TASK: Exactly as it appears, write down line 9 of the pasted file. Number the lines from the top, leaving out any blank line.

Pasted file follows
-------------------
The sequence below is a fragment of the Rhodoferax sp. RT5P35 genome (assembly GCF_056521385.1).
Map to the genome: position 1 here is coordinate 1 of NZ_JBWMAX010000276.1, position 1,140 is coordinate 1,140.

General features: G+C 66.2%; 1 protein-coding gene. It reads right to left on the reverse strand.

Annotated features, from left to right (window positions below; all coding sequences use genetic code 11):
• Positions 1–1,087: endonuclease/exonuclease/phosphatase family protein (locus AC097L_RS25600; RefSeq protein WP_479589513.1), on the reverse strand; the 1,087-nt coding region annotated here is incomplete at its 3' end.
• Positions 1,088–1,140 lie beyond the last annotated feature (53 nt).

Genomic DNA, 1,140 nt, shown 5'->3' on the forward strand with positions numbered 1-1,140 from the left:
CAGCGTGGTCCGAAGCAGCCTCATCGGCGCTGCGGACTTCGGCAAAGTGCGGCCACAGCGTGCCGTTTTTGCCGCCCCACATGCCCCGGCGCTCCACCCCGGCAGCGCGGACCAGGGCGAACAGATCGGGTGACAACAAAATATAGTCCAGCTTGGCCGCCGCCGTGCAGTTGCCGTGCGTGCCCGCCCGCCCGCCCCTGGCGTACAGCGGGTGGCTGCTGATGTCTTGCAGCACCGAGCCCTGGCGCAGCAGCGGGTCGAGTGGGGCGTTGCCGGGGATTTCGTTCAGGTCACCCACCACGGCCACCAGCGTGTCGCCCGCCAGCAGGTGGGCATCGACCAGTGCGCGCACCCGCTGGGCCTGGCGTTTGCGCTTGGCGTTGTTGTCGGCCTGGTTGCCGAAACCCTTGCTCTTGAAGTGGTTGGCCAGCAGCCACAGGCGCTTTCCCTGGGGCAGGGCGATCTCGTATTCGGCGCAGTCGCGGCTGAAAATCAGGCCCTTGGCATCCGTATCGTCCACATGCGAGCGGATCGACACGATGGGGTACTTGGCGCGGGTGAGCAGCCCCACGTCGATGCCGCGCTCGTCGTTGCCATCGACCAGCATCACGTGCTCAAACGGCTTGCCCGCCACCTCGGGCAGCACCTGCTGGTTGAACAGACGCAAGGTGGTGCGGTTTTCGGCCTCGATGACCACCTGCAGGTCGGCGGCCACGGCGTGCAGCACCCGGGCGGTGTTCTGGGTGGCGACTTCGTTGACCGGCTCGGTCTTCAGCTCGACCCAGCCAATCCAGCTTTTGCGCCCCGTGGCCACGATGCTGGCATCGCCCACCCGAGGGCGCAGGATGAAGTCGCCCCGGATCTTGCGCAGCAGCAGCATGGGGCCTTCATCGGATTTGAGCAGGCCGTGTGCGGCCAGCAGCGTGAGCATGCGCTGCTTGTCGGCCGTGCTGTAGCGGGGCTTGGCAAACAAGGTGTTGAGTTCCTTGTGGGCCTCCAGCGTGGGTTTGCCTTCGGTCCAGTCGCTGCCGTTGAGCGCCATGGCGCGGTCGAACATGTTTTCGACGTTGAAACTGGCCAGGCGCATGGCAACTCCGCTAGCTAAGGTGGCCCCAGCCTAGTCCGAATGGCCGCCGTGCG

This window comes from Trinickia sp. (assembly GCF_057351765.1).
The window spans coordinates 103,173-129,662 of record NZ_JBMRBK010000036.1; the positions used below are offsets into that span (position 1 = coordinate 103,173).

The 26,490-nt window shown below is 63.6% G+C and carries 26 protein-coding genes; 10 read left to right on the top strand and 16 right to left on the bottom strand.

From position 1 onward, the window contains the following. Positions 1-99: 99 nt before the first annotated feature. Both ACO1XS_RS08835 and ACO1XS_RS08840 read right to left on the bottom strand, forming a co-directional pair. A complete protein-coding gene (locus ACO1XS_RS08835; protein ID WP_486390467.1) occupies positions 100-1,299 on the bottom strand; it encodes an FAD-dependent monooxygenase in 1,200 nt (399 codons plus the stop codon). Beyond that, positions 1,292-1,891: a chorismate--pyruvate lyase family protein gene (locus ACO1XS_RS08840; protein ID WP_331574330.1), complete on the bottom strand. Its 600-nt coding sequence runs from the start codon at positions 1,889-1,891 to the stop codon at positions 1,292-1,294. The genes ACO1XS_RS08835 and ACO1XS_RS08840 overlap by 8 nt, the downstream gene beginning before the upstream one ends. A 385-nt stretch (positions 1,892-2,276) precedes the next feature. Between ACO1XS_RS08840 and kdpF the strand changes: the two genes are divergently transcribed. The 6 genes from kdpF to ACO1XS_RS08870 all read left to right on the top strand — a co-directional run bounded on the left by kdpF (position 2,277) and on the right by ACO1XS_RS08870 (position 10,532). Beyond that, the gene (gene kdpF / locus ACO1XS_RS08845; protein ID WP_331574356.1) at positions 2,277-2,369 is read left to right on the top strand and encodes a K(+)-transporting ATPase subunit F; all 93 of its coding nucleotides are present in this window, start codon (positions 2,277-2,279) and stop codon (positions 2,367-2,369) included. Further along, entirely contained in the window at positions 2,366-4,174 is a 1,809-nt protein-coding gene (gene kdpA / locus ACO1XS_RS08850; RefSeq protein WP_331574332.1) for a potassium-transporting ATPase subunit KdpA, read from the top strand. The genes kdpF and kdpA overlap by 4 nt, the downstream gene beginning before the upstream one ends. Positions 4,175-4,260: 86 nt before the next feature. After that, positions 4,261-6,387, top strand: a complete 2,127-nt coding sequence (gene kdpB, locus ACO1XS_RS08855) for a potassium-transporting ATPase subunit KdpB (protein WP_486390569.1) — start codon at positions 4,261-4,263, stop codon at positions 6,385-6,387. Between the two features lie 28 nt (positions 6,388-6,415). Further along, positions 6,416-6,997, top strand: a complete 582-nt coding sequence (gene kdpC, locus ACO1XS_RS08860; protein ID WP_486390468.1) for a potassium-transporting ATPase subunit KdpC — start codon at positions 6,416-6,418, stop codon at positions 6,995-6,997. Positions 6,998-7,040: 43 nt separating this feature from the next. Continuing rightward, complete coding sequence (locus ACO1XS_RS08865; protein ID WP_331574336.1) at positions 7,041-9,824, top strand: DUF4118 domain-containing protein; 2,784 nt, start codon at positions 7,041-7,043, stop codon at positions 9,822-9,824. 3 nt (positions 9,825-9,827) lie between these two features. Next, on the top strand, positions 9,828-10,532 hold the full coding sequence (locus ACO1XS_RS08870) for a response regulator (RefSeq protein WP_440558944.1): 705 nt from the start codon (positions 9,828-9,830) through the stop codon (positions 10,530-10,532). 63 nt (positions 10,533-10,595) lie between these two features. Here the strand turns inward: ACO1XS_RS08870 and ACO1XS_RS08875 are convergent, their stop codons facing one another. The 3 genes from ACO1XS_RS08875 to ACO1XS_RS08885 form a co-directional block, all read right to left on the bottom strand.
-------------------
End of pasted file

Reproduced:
This window comes from Trinickia sp. (assembly GCF_057351765.1).